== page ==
“The selection should not be the school’s choice to make,” Walker told Baute. “Parents do that.”
If services are not available in local private schools for special-needs students, it likely means there’s currently no need for them among the current student population, Walker said.
However, special-needs students attend the private ABC-Stewart School in Columbus, director Mike Gorday said. Their needs are adequately served by staff from the Bartholomew Consolidated School Corp., due to a strong relationship his facility has established with the public school system, he said.
As he does one time every year, Gorday brought about a dozen ABC-Stewart sixth-graders who were allowed to ask every other question posed to Walker, Smith and Lucas during the hour-long forum.
When student Cate Roeder asked what was being done specifically for the poor, Walker said investments in education have traditionally been the best investment in fighting poverty.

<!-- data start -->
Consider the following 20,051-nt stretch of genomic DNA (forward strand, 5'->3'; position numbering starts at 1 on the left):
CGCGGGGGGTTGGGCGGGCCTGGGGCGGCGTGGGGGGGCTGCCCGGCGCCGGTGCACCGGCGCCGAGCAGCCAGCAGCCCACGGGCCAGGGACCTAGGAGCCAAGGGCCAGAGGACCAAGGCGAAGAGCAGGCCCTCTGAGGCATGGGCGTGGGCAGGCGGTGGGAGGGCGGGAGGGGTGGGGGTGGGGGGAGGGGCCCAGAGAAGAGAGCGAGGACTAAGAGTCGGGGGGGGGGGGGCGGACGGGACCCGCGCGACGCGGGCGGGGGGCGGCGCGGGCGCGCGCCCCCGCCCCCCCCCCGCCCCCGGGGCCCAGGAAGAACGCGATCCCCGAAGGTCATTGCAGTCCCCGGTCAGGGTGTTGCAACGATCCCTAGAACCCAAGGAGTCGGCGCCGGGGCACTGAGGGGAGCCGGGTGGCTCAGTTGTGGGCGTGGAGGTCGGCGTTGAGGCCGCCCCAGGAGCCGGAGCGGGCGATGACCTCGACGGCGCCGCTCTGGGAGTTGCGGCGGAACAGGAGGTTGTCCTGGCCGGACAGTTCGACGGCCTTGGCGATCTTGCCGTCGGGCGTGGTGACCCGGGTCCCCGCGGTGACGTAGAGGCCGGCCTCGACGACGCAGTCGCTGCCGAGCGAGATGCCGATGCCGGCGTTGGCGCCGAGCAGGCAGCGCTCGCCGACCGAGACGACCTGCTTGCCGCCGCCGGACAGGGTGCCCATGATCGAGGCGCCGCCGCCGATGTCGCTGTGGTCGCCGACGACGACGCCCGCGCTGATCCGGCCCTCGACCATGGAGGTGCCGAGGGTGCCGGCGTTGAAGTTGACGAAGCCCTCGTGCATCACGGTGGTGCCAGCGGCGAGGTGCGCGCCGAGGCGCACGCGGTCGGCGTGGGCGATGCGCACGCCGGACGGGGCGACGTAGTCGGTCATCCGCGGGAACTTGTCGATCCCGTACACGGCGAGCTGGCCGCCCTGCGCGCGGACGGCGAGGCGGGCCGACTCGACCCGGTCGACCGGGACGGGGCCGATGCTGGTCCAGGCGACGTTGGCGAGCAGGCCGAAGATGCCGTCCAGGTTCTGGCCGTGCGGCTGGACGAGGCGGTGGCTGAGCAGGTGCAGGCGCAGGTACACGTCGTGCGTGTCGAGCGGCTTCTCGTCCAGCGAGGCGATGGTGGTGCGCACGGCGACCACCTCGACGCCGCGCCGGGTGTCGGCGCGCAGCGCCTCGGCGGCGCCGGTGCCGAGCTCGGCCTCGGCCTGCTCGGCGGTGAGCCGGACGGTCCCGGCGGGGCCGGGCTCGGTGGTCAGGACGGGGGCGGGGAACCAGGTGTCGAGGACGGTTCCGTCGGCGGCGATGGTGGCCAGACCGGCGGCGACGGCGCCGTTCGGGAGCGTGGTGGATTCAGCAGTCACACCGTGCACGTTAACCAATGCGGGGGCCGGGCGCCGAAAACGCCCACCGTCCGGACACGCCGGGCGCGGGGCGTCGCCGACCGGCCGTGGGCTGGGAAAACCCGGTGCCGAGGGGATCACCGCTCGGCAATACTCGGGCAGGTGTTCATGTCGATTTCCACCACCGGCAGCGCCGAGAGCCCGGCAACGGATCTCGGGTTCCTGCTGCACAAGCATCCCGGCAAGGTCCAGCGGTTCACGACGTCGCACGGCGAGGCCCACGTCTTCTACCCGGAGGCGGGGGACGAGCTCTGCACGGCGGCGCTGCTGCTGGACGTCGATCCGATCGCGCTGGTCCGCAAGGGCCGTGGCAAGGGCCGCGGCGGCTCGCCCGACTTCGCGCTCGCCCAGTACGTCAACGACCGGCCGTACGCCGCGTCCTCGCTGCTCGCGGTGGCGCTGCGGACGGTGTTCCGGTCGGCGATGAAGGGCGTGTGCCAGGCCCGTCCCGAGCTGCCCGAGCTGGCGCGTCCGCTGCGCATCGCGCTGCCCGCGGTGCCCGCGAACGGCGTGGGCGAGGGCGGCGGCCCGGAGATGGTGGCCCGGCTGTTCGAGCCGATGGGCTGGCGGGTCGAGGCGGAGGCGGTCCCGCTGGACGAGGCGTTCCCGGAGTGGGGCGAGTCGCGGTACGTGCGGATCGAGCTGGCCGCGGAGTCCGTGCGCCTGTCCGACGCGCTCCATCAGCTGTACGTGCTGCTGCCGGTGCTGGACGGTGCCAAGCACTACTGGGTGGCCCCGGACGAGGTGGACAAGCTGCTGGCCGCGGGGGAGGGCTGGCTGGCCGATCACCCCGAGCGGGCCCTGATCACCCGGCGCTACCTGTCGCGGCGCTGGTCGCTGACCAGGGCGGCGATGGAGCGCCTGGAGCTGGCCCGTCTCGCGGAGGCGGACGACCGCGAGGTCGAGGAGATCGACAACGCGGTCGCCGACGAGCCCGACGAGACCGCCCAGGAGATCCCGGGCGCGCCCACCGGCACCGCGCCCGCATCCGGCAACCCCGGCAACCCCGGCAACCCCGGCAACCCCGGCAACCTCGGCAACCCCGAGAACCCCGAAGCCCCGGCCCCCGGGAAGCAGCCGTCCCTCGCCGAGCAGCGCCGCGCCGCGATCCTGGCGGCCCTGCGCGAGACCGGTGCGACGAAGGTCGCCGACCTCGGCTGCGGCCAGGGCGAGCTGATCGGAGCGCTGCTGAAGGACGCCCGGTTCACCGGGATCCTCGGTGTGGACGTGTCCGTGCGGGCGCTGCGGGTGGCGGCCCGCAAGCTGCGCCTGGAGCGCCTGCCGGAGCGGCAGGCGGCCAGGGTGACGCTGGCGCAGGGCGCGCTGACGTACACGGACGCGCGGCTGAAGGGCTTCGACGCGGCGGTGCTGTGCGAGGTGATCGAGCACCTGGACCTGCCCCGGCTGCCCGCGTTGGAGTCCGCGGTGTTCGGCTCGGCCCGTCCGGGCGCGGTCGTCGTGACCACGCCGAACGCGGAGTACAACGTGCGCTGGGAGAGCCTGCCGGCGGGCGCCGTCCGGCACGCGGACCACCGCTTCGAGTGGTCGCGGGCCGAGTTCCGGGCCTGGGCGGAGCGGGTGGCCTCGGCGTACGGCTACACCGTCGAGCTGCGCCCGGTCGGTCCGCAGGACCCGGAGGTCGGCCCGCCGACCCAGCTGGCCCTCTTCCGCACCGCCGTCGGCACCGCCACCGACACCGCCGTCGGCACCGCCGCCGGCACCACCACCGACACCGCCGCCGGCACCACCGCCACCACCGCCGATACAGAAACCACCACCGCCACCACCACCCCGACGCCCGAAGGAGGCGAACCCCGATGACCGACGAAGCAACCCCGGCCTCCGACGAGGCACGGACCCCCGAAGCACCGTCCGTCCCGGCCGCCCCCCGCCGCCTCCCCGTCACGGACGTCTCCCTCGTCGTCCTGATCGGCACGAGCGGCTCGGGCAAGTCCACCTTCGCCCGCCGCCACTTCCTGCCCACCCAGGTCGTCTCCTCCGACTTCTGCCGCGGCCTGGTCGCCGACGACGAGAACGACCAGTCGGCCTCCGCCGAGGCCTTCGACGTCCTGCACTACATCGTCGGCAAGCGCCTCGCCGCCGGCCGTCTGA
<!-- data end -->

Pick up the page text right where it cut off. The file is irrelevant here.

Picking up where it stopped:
The impact of changes in health care was the concern expressed by student Zachary Kiser. Indiana has its own health insurance programs such as HIP 2.0 to ensure children and young adults have health insurance, Walker said.
Also on the issue of child welfare, Smith said he has recommended to Gov. Eric Holcomb that he increase the salaries of case workers who counsel children and families, who are experiencing excessive job burnout.
The raise should be comparable to the 24 percent pay increase being provided over two years to Indiana State Police troopers, Smith said.
But Mary Kohen, a Democrat who is one of five candidates seeking the retiring Smith’s seat, asked for assurances that more caseworkers would be hired.
Smith gave her those assurances, saying there are currently several open case worker positions.
Steve Schoettmer, a Democrat who is seeking Lucas’ seat, said it’s difficult to see how the state can afford additional costs being considered.
House Bill 1005, which would require the smallest Indiana townships to merge with larger ones, will likely be shelved for the session this week, Smith said. Former supporters such as the Indiana Farm Bureau and the Indiana Township Trustees Association have pulled their support for the bill in the past few days, Smith said.